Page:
1. Energy Efficient Centrifugal Pumps

    We match each of the pumps we use to a ponds individual characteristics in order to achieve the desired flow rates while minimizing the electrical usage.  This is accomplished by calculating friction loss due to the size and length of pipe, accounting for the physical elevation, and then referencing performance curves and electrical consumption data of the pest pumps available.
    By using the most energy efficient pump(s) for each situation we can greatly reduce the electrical operating costs associated with owning a pond.
     

  2. Skimmer

    The skimmer collects leaves and other floating debris by drawing water across the surface of the pond.  All of the debris is collected in a net that's easy to empty - it only takes a few minutes.  How often you'll need to empty the net depends on the time of year and the pond setting.  We suggest that homeowners check and empty the net at least once a day in the Fall when the leaves are actively falling, but for most of the year you'll only need to do it once or twice a week.
     

  3. Bottom Drains

    A bottom drain system installed into the deepest area of the pond helps to remove submerged leaves and sediment continuously while the pond is running.

  4. Pond Vac

    We have designed and developed a vacuum system that allows homeowners to easily clean debris and sediment from the pond without draining it!  Both mobile and permanently installed versions are available.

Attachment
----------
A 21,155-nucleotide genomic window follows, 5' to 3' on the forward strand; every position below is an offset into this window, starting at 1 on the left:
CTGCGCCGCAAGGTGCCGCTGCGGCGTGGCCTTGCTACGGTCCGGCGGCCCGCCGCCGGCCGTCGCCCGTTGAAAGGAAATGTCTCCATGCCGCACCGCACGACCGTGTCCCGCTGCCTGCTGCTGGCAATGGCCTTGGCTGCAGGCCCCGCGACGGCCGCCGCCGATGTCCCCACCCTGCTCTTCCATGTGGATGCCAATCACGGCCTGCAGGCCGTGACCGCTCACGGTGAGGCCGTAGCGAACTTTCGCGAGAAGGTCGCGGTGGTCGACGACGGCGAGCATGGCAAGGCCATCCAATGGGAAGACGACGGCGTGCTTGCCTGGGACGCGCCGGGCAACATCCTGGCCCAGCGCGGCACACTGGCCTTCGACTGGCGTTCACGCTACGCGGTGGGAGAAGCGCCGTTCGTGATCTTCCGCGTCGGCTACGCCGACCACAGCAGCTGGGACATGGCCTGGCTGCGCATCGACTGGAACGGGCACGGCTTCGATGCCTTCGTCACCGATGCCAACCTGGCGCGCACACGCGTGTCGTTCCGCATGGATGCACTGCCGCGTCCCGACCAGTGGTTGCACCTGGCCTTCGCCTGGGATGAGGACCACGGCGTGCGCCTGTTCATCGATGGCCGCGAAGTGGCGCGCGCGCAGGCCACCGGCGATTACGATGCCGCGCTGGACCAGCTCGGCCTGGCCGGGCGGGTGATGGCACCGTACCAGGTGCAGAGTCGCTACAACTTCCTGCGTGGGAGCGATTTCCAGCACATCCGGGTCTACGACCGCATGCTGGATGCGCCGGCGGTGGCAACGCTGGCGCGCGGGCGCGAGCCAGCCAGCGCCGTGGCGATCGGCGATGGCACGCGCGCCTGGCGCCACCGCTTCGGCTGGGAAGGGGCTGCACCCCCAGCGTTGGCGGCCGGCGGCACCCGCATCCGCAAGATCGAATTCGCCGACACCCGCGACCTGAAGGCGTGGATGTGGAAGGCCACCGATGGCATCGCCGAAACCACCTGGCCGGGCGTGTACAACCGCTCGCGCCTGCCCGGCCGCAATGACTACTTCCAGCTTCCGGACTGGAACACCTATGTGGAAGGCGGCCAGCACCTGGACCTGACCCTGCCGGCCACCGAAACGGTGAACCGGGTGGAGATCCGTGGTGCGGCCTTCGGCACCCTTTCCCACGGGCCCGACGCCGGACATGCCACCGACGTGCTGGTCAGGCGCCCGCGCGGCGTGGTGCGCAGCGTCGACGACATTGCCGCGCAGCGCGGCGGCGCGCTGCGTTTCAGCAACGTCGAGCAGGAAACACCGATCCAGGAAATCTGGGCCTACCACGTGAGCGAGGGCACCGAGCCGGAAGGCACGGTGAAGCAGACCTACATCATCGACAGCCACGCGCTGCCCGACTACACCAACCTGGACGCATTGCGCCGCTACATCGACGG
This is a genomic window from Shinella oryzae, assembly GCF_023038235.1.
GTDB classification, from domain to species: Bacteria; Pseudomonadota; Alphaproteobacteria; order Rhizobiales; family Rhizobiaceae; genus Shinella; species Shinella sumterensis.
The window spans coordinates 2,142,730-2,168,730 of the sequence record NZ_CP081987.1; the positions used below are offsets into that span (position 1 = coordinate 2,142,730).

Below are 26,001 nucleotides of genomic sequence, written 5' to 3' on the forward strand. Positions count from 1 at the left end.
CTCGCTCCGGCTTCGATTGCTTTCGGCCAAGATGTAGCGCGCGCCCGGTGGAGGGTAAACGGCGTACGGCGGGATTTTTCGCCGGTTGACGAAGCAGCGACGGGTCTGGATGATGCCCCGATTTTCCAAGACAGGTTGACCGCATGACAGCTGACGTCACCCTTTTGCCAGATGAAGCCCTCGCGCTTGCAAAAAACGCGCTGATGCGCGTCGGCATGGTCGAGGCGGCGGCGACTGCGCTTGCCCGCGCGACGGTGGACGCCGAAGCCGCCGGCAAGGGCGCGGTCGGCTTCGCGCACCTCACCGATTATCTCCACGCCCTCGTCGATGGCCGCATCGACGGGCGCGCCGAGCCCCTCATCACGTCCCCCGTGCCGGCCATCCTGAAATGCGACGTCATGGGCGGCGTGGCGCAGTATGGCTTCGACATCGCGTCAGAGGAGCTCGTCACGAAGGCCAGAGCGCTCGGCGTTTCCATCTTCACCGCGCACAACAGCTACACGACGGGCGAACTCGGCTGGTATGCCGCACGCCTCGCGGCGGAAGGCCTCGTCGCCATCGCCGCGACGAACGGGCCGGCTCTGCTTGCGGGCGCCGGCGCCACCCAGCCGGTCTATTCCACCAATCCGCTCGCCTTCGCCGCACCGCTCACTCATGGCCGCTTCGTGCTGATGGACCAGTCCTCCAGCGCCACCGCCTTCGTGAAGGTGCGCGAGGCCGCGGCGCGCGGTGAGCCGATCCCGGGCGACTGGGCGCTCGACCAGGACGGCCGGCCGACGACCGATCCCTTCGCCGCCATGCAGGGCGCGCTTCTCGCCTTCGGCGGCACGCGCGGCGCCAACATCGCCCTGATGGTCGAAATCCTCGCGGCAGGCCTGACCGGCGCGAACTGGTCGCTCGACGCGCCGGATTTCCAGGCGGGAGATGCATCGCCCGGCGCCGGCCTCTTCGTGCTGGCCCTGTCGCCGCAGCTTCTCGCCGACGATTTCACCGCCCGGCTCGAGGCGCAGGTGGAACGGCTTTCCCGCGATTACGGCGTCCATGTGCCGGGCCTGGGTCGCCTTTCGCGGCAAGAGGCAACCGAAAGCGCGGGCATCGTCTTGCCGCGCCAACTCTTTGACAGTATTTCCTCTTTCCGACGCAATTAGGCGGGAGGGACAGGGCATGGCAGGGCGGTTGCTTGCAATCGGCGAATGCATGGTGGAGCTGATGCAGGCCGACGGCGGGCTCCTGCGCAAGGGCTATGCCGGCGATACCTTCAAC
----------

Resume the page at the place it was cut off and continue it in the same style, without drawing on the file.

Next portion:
• The pond-vac uses the same centrifugal pumps that run the pond
    • The vacuum canister is typically installed near the pumps and can be emptied easily.
    • A neutrally buoyant suction hose attaches to the pump suction line with a single PVC union.
    • Our pond-vac system can be used with a bottom drain system in place of a settling chamber or vortex chamber.
       
  5. Aeration

    An aeration system is used to enhance gas exchange to and from the pond water.  Through proper placement of diffusers, aeration also helps to direct debris and sediment toward the bottom drains and skimmers for more effective removal.
     

  6. Bio-media Filters

    An external bio-media filter mechanically collects suspended solids and biologically converts toxins for a healthy pond environment.  With a minimum of time and effort this filter can be easily backwashed to remove the collected particulate.
     

  7. Wetland Filtration

    An up-flow wetland filtration system (bog) is an extremely effective, and aesthetically pleasing way to filter a pond.  Bog systems have a huge filtration capacity and provide an area to grow wetland plants to remove nutrients from the water and to enhance the look of the pond. 
     

  8. Liner and Underlayment

    EPDM rubber liner is the best choice for most pond installations. Unlike concrete, it is easy and inexpensive to install and won't crack.  A woven, needle punched underlayment forms a soft padding for the liner, helping to prevent punctures from sharp objects in the soil and allowing gasses to escape from beneath the liner.

    The 60-mil EPDM liner that we use is far superior to the industry standard 45-mil EPDM because of its significantly greater tearing strength and puncture resistance.
     

  9. Plants and Fish

    Marginal (wetland) plants can be planted directly in the gravel around the pond and in the bog. Their roots will spread through the gravel, cleaning the pond by using nutrients that would otherwise be available for algae growth. Fish, koi in particular, are a great addition to a pond.  They add interest and beauty with their vibrant colors and seemingly playful nature; they can also help to reduce the amount of algae!